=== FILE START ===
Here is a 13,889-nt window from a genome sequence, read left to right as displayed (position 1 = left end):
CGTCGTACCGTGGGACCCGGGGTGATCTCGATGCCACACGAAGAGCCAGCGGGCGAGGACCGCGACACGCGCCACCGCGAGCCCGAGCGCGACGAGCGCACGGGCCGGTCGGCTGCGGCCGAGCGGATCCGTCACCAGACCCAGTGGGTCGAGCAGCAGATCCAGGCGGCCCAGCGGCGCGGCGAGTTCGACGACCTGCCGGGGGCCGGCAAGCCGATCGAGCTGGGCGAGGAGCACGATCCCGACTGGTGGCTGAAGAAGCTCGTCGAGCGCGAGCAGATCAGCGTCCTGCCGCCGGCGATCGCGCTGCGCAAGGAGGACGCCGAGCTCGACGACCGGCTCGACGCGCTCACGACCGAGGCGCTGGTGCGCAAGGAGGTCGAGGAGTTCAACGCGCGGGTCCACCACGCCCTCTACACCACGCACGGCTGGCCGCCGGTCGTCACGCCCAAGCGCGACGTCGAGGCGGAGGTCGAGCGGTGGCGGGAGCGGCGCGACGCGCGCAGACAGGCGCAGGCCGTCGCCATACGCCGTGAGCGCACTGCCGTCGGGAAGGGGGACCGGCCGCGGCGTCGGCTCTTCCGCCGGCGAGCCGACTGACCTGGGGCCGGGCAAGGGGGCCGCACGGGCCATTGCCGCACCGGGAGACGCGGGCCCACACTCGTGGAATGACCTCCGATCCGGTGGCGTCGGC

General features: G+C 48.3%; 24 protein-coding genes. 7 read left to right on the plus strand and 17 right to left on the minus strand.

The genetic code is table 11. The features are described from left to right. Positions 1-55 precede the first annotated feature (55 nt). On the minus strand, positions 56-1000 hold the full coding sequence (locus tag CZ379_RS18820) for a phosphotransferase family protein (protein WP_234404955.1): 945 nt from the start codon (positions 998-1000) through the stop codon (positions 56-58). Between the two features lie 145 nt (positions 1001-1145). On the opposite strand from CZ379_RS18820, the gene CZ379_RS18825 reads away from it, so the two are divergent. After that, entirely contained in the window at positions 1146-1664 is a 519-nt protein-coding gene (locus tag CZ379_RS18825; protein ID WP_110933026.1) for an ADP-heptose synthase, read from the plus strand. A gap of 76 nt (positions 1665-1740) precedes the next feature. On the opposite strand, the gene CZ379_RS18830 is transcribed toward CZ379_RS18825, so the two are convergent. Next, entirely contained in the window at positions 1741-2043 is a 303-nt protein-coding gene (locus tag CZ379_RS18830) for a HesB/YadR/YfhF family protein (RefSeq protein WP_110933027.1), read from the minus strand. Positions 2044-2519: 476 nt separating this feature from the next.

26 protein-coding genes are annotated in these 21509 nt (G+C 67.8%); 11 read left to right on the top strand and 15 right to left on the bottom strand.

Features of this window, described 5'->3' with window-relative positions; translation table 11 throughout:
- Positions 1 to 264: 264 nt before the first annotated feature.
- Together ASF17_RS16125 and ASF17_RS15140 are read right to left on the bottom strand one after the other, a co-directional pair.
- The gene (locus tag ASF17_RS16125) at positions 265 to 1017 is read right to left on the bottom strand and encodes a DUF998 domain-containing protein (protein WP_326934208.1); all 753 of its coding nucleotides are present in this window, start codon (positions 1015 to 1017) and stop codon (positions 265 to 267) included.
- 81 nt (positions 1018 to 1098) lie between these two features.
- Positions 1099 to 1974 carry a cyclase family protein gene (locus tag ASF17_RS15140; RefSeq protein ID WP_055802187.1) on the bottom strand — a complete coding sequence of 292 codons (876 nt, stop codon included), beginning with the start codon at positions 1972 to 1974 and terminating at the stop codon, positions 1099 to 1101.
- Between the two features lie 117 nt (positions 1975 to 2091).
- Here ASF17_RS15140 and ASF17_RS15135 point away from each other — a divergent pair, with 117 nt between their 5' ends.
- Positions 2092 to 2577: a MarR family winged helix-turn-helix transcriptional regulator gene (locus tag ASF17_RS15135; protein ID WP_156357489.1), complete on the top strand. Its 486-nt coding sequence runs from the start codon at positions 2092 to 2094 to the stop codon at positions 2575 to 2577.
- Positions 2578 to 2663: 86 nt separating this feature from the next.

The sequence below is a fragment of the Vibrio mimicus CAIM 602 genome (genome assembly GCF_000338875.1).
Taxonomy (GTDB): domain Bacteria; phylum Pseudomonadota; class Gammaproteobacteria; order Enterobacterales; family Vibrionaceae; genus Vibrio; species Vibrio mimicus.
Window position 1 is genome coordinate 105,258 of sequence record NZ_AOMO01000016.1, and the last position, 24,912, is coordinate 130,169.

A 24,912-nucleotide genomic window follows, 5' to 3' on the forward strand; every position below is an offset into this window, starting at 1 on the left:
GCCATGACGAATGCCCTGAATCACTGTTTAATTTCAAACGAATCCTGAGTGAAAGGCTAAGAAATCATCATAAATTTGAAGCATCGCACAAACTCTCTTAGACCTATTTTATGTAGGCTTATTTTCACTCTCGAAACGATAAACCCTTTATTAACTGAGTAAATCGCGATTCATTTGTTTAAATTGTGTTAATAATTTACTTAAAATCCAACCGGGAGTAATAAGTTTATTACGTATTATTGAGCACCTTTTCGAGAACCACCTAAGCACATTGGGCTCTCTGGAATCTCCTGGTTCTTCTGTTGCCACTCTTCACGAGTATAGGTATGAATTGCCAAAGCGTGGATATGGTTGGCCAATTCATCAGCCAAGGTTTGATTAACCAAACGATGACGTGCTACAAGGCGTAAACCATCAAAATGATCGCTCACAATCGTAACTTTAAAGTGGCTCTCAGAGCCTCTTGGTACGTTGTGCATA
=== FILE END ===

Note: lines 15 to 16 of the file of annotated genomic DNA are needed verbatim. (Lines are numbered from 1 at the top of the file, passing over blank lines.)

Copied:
- Positions 2578 to 2663: 86 nt separating this feature from the next.

The sequence below is a fragment of the Vibrio mimicus CAIM 602 genome (genome assembly GCF_000338875.1).